The theme of divine judgement has often been treated, but usually with a concentration on one it its two main aspects: either that which is seen in the present life and in history or that which is believed to occur only after death. This new study seeks to combine the two aspects. It also tries to cover the whole spectrum of the ancient religions. Special attention is given to Israel, Greece, and Egypt. Israel's neighbours are also considered, and there are discussions of Judaism, Christianity, and Zoroastrianism. In several areas, notably in Egypt and Israel, it is shown that punishment in this life is sometimes presented as a fate that man brings upon himself rather than as one imposed by God, though always against a moral background derived from religion. The origins of judgement after death in the Judaeo-Christian tradition are examined in some detail and elements are traced to Egyptian, Zoroastrian, and Judaic sources.
The aim of this book is to make a major contribution to the field of religious studies while at the same time paying tribute to the work of Wilfred Smith. Although the basis of the chapters is provided by Smith's themes of faith and tradition and Smith's approach to the study of religion, this book stands in its own right as a significant addition to both content and method in the global history of religions. First published in 1984, it includes contributions by Geoffrey Parrinder, Annemarie Schimmel, George Rupp, Ninian Smart and others.
Surprisingly, this volume is the first and only anthology to address the worldwide influence of Confucius and the Analects in English. Here, contributors apply a variety of different methodologies (including philosophical, phililogical, and religious) and address a number of important topics, from Confucius and Western "virtue ethics" to Confucius' attitude toward women to the historical composition of the text of the Analects. Scholars will appreciate the rigor of these essays, while students and beginners will find them accessible and engaging.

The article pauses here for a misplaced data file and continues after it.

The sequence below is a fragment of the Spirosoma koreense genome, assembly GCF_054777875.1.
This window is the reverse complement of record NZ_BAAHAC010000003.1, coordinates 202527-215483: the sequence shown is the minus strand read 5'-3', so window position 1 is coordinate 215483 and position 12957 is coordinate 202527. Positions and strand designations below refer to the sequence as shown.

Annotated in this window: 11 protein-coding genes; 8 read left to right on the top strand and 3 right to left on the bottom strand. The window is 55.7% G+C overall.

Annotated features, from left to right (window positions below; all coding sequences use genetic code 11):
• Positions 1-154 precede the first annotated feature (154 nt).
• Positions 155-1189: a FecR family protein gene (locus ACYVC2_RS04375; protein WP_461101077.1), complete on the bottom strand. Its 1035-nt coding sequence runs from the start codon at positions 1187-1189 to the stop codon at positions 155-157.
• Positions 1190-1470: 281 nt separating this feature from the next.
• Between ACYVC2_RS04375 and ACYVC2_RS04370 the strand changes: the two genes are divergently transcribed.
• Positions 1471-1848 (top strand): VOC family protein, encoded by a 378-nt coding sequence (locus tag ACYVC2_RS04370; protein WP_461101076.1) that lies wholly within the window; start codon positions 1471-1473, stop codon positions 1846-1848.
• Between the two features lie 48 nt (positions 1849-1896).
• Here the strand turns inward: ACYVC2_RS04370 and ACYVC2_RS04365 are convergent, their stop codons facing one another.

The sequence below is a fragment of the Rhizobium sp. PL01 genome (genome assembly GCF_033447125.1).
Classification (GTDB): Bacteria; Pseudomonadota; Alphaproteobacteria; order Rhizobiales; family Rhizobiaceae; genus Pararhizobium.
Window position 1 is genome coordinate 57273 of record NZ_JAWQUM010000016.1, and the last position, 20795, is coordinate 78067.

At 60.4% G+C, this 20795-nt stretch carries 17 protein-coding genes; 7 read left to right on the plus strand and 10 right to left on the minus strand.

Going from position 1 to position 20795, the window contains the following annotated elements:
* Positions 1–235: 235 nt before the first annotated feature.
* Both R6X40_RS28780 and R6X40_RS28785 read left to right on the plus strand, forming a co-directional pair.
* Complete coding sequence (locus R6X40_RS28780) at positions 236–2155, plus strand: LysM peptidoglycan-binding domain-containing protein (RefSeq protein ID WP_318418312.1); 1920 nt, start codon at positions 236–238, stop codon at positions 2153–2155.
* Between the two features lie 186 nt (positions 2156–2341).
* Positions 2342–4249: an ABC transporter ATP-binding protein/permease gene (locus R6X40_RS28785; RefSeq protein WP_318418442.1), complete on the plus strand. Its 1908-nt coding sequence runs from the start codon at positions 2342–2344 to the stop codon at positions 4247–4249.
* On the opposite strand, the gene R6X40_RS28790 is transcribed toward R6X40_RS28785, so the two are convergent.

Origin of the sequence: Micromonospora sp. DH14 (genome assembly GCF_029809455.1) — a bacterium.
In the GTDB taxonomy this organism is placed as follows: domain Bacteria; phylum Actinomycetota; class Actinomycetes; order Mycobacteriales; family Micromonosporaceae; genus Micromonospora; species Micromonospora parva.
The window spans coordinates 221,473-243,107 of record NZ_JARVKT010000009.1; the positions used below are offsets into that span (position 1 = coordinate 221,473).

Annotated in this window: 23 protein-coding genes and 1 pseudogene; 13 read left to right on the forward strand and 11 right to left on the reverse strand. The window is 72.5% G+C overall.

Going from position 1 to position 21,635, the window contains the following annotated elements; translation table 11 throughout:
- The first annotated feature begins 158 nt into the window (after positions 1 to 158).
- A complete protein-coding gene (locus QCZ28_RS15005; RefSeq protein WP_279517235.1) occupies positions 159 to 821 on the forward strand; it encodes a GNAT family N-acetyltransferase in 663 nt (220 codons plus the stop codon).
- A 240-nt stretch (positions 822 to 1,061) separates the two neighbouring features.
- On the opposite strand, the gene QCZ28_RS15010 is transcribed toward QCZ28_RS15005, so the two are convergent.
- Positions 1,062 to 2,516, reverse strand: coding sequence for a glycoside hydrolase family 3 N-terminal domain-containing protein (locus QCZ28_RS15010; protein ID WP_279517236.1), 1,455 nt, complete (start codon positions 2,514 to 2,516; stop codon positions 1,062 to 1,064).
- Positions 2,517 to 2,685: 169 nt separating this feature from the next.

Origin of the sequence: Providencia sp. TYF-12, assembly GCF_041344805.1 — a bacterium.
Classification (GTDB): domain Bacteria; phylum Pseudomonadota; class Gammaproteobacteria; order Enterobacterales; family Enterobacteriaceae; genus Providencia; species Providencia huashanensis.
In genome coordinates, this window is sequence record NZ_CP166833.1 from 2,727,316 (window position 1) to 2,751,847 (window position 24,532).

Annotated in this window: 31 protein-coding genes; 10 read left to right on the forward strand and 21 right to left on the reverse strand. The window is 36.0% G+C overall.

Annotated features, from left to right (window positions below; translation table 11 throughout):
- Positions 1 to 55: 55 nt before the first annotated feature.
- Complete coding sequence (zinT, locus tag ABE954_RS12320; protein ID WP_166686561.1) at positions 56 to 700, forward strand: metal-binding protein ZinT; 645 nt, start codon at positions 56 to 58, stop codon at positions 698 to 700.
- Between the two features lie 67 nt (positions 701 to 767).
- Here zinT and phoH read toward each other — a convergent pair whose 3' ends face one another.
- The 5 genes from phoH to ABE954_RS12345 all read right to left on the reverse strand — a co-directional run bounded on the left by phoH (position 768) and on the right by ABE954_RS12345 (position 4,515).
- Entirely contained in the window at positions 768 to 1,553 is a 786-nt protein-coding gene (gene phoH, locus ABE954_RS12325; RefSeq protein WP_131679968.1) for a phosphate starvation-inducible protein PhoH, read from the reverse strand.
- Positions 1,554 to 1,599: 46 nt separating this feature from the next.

The Analects of Confucius Confucius The Analects are a collection of Confucius's sayings brought together by his pupils shortly after his death in 497 BC. Together they express a philosophy, or a moral code, by which Confucius, one of the most humane thinkers of all time, believed everyone should live. Upholding the ideals of wisdom, self-knowledge, courage and love of one's fellow man, he argued that the pursuit of virtue should be every individual's supreme goal. And, while following the Way, or the truth, might not result in immediate or material gain, Confucius showed that it could nevertheless bring its own powerful and lasting spiritual rewards. This edition contains a detailed introduction exploring the concepts of the original work, a bibliography and glossary and appendices on Confucius himself, The Analects and the disciples who compiled them. For more than seventy years, Penguin has been the leading publisher of classic literature in the English-speaking world. With more than 1,700 titles, Penguin Classics represents a global bookshelf of the best works throughout history and across genres and disciplines. Readers trust the series to provide authoritative texts enhanced by introductions and notes by distinguished scholars and contemporary authors, as well as up-to-date translations by award-winning translators. We are delighted to publish this classic book as part of our extensive Classic Library collection. Many of the books in our collection have been out of print for decades, and therefore have not been accessible to the general public. The aim of our publishing program is to facilitate rapid access to this vast reservoir of literature, and our view is that this is a significant literary work, which deserves to be brought back into print after many decades. The contents of the vast majority of titles in the Classic Library have been scanned from the original works. To ensure a high quality product, each title has been meticulously hand curated by our staff. Our philosophy has been guided by a desire to provide the reader with a book that is as close as possible to ownership of the original work. We hope that you will enjoy this wonderful classic work, and that for you it becomes an enriching experience.
Wu Ch'eng-en wrote Monkey in the middle of the 16th century, adding to an ancient Chinese legend his own touches of delicacy and humour. The result is a jumble of the absurd and the profound, of religion and history, of anti-bureaucratic satire and pure poetry.